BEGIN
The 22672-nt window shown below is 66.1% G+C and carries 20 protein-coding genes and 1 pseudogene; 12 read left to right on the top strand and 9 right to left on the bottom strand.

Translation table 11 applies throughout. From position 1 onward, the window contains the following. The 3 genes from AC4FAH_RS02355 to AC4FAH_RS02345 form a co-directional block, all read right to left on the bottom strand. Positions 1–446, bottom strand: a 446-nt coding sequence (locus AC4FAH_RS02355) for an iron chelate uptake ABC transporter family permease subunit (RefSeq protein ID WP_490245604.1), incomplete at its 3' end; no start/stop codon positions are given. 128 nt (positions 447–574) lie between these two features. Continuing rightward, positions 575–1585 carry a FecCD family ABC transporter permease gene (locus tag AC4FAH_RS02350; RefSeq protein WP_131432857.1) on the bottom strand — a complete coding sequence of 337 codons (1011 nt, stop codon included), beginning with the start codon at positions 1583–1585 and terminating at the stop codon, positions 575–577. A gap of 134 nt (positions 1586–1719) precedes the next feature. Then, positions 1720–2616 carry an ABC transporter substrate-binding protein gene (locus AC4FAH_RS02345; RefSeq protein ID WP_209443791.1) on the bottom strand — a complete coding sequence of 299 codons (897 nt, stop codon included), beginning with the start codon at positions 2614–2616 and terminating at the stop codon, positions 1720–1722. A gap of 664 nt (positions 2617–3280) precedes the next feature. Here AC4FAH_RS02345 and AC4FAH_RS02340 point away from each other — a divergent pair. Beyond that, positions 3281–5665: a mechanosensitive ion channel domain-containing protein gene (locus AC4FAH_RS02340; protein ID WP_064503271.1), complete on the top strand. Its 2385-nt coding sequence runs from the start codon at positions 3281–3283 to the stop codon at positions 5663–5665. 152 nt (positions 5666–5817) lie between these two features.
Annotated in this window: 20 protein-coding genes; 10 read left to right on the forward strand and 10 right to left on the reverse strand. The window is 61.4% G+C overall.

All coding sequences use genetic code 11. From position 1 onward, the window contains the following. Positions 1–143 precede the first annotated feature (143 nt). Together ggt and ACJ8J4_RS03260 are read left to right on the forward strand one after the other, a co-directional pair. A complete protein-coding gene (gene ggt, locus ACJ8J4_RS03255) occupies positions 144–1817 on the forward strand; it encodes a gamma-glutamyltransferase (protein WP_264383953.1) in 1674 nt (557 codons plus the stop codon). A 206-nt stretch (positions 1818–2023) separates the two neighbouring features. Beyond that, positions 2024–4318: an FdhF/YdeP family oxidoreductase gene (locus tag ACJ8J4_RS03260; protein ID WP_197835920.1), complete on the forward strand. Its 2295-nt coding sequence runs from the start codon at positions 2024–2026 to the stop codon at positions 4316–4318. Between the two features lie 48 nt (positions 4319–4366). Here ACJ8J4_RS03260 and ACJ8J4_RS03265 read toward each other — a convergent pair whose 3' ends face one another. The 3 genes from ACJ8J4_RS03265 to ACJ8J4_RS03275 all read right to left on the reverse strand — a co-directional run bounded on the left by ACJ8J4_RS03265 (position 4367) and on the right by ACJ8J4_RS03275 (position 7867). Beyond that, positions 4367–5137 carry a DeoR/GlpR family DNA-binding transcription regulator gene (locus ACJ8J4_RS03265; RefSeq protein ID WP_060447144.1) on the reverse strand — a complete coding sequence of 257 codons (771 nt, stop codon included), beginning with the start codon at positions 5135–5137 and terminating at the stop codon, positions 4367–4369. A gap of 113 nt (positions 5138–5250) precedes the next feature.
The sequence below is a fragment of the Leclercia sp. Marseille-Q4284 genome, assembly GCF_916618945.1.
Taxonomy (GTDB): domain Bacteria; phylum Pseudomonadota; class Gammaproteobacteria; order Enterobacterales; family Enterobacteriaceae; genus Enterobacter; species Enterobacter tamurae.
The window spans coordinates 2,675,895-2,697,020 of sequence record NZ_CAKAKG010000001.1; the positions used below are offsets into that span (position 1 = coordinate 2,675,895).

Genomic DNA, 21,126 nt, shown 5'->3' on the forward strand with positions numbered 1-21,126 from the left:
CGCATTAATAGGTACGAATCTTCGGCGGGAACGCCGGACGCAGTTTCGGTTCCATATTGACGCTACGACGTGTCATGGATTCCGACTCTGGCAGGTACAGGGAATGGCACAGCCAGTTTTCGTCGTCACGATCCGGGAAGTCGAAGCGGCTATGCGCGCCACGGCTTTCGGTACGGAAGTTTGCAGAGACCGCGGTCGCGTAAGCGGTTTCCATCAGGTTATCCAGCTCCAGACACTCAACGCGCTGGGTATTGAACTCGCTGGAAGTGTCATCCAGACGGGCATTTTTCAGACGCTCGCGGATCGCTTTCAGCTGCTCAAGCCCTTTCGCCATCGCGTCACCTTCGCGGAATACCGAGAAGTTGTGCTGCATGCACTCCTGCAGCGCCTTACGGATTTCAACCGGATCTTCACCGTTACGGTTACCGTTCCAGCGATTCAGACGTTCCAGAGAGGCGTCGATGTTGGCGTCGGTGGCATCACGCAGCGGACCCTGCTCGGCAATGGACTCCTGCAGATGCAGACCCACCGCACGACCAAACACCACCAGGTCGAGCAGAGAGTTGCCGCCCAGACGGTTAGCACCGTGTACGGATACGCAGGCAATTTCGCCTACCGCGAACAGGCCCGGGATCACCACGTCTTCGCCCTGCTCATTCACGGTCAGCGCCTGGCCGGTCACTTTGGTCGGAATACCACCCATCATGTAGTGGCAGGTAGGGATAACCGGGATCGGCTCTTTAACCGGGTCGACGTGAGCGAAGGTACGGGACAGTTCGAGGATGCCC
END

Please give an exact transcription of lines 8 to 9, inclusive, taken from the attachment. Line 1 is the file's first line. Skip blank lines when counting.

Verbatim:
Genomic DNA, 21,126 nt, shown 5'->3' on the forward strand with positions numbered 1-21,126 from the left:
CGCATTAATAGGTACGAATCTTCGGCGGGAACGCCGGACGCAGTTTCGGTTCCATATTGACGCTACGACGTGTCATGGATTCCGACTCTGGCAGGTACAGGGAATGGCACAGCCAGTTTTCGTCGTCACGATCCGGGAAGTCGAAGCGGCTATGCGCGCCACGGCTTTCGGTACGGAAGTTTGCAGAGACCGCGGTCGCGTAAGCGGTTTCCATCAGGTTATCCAGCTCCAGACACTCAACGCGCTGGGTATTGAACTCGCTGGAAGTGTCATCCAGACGGGCATTTTTCAGACGCTCGCGGATCGCTTTCAGCTGCTCAAGCCCTTTCGCCATCGCGTCACCTTCGCGGAATACCGAGAAGTTGTGCTGCATGCACTCCTGCAGCGCCTTACGGATTTCAACCGGATCTTCACCGTTACGGTTACCGTTCCAGCGATTCAGACGTTCCAGAGAGGCGTCGATGTTGGCGTCGGTGGCATCACGCAGCGGACCCTGCTCGGCAATGGACTCCTGCAGATGCAGACCCACCGCACGACCAAACACCACCAGGTCGAGCAGAGAGTTGCCGCCCAGACGGTTAGCACCGTGTACGGATACGCAGGCAATTTCGCCTACCGCGAACAGGCCCGGGATCACCACGTCTTCGCCCTGCTCATTCACGGTCAGCGCCTGGCCGGTCACTTTGGTCGGAATACCACCCATCATGTAGTGGCAGGTAGGGATAACCGGGATCGGCTCTTTAACCGGGTCGACGTGAGCGAAGGTACGGGACAGTTCGAGGATGCCC